The Northern Arab town Haifa and Tel-Aviv voted for the Left and Centrists; in the South the persistent attacks and a demand for their end necessitated an almost entirely Right-wing stronghold. In other words, the rockets voted.

Obama’s Presidency is also a cause for concern among Israelis. There is a real fear that he would not act to stop a nuclear-armed Iran. In response to an American President perceived as Left-wing, a more hawkish Prime Minister feels like a necessary choice to many Israeli voters.

The reason Likud could not strongly capitalise on the Left’s decline was the belief that Netanyahu’s previous term as Prime Minister in the late nineties was considered by-and-large a failure – he had made similar profitless concessions to the Palestinians that Kadima has made. Netanyahu has also failed to provide a direction for Israel that differs from Kadima’s. Thus, many Israelis that wished to respond to the Palestinian attacks – not to turn the other cheek but to clench their fists – voted for the further-Right parties, such as Shas or Beitenu.

Among the political parties there is a great deal of squabbling. The main issue that divides them so, is of course the path to peace with the Palestinians. There are those that would appease and there are those that would defend themselves at all cost. What is clear however is that Proportional Representation (PR) is disastrous for Israel. This tiny country is at war, and has been so for the last sixty years. It cannot afford to have chaos in the government at a time when order has never been so important. It can be argued that PR does help to unify the country – every party represents all Israelis regardless and so there is no chance of segregation through politics and race. But what of the small Bedouin tribe who needs representation in Knesset and has no MK to do so? Israel needs strength, equality and democracy, and PR does not sustain these values effectively.

One prospect is certain – whoever becomes Prime Minister will have to use a coalition of Right-wing parties. This would suggest – unless the Iranian elections in June provide a reformist candidate that would halt their nuclear programme – that a future Israeli government will take military action against Iran. Hezbollah’s steadily growing supply of rockets in the South of Lebanon and the large-scale Syrian troop movements to the border with Israel, suggests it is possible that a large conflict may break out across the region, a danger exacerbated by Iran’s increased missile capability and promises of retaliation. When Israel’s security is directly threatened, there is little argument among her political parties. Even the far-left parties supported Israel’s recent defensive campaign against Hamas, and in the face of Iran, there is strong unity. Military action is seen as a last resort but recognized as a very possible outcome.

Furthermore, the build-up on the Right would mean that the destruction of the Jewish West Bank settlements would seem unlikely as a means of concession. The idea of displacing almost half a million Jewish settlers is unthinkable to the Right, especially after the ruinous withdrawal from the Gaza Strip that just brought more attacks and death to Southern Israel.

The truth is that Israel’s future has never been so uncertain. There is much speculation as to from whom and from which parties a coalition will be formed. Some American commentators have suggested Lieberman of Yisrael Beitenu will be given the foreign office portfolio, and there are even rumours that Livni and Netanyahu might share the position of Prime Minister. It is impossible to know or understand what bargaining and comprising is going on by the political parties behind the scenes. And in some ways, the choice of government may not matter. In foreign affairs, the actions of Israel can only be dictated by the hostile states surrounding it. Every government must protect its people, and Israel’s actions – while perhaps varying in strength – will be unchanged no matter what current party is in power. In times of war, Israel does not want an attempt at government, but definite ordered rule – an effective government is needed.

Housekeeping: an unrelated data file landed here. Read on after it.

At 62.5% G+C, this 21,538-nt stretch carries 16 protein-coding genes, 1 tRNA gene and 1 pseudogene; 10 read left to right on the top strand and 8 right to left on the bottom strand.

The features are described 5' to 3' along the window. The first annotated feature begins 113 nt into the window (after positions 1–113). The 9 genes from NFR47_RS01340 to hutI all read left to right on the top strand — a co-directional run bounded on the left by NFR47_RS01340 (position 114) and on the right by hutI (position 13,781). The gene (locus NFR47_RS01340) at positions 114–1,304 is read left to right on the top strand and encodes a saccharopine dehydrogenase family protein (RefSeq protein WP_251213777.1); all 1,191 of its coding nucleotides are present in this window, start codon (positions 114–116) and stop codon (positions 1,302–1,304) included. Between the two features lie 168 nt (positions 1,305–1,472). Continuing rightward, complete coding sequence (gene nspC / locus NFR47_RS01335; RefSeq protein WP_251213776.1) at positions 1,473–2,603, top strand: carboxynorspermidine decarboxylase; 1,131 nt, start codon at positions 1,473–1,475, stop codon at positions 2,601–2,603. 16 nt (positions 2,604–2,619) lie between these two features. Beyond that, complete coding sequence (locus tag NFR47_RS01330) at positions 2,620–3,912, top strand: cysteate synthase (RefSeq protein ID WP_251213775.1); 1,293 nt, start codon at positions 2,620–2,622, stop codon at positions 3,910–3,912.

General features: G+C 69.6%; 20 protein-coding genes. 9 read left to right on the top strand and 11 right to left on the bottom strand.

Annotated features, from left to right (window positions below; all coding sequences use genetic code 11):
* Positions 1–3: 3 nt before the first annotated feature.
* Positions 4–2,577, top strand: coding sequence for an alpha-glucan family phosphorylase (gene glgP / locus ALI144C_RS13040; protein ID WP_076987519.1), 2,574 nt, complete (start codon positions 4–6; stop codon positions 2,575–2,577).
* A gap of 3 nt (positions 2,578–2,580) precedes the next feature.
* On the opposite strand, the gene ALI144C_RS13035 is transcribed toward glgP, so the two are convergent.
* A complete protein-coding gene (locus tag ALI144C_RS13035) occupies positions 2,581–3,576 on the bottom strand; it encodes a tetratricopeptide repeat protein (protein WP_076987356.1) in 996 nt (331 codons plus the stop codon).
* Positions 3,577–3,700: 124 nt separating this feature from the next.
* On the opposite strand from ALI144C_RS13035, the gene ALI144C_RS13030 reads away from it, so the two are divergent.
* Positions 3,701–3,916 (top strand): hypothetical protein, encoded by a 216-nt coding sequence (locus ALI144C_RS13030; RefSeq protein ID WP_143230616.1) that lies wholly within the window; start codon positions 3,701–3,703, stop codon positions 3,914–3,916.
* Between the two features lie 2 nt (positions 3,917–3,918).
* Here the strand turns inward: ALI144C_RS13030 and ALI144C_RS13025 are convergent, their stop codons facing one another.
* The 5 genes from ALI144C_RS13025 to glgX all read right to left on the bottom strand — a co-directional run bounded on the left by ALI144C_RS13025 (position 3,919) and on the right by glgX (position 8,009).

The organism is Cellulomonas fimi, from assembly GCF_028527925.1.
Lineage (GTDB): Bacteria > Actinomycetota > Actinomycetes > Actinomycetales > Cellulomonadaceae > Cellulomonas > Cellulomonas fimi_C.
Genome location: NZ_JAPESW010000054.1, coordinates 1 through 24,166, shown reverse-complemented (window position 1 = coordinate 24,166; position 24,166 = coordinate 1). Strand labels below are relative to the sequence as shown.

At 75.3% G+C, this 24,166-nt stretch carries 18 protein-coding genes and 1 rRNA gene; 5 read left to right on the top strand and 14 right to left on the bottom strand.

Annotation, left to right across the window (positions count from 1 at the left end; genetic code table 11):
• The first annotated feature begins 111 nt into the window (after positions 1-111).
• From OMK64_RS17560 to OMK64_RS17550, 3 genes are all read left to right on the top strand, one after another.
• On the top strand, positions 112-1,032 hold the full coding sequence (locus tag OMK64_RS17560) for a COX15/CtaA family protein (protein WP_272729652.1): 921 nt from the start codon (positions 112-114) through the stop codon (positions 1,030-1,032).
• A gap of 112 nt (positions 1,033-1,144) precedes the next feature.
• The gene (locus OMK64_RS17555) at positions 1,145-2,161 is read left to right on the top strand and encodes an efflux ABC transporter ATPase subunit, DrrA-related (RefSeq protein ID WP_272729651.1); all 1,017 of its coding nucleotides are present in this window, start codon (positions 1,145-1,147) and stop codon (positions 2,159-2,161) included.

The results of the elections have reacted little to domestic affairs but largely to the changing world. Reasons such as Obama’s Presidency, a Turkish government that is arguably no longer secular, the Iranian elections in June, the undeniable attempts by Hamas to destroy Israel and her people, are all reasons for many Israeli voters to have demanded a stronger, more hawkish government. But uncertain times have bred uncertain results – now Israel must bring order out of the chaos if she wishes to succeed and survive.

Posted under Commentary by on Monday, February 16, 2009

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Israel can expect a struggle with Obama’s America 0

 Caroline Glick writes in the Jerusalem Post:

In certain respects, [Foreign Minister Tzipi] Livni’s … attempt to hide her far-left policies while presenting herself as a new sort of clean politician and engine of political renewal, echoes the strategy that Obama employed with such success in his bid for the White House. Like Obama, Livni wishes to convince the public to support her by not telling us who she is and what she intends to do, sufficing instead with her claim to be different from the other guys.

It is far from clear that Livni will be able to pull off an Obama-like victory. She lacks his charisma. Unlike Obama, she has a public record of far-left governance and policy failure going into the election. And unlike [American voters and] Sen. John McCain, Israelis trust Netanyahu more than they trust Livni to protect the country’s economy.

Moreover, Obama benefited from the public support that the Democratic Party enjoyed after eight years of Republican control of the White House. In contrast, between its failed leadership in the war with Hizbullah and the corruption probes and criminal convictions of its leaders, Livni’s Kadima is the discredited incumbent party. But still, all is not lost for Livni.

Like Obama, she enjoys the full support of the media in her bid for power. In the past, media collusion has repeatedly sufficed to bring leftists posing as centrists to power.

With all that is at stake in February’s elections, it must be hoped that Livni’s Obama strategy will fail her. Facing Iran on the one hand and a potentially hostile Obama administration on the other, Israel requires a leader like Netanyahu who understands that if preventing Iran from acquiring nuclear weapons means butting heads with Obama, so be it. 

Posted under Commentary by Jillian Becker on Monday, November 10, 2008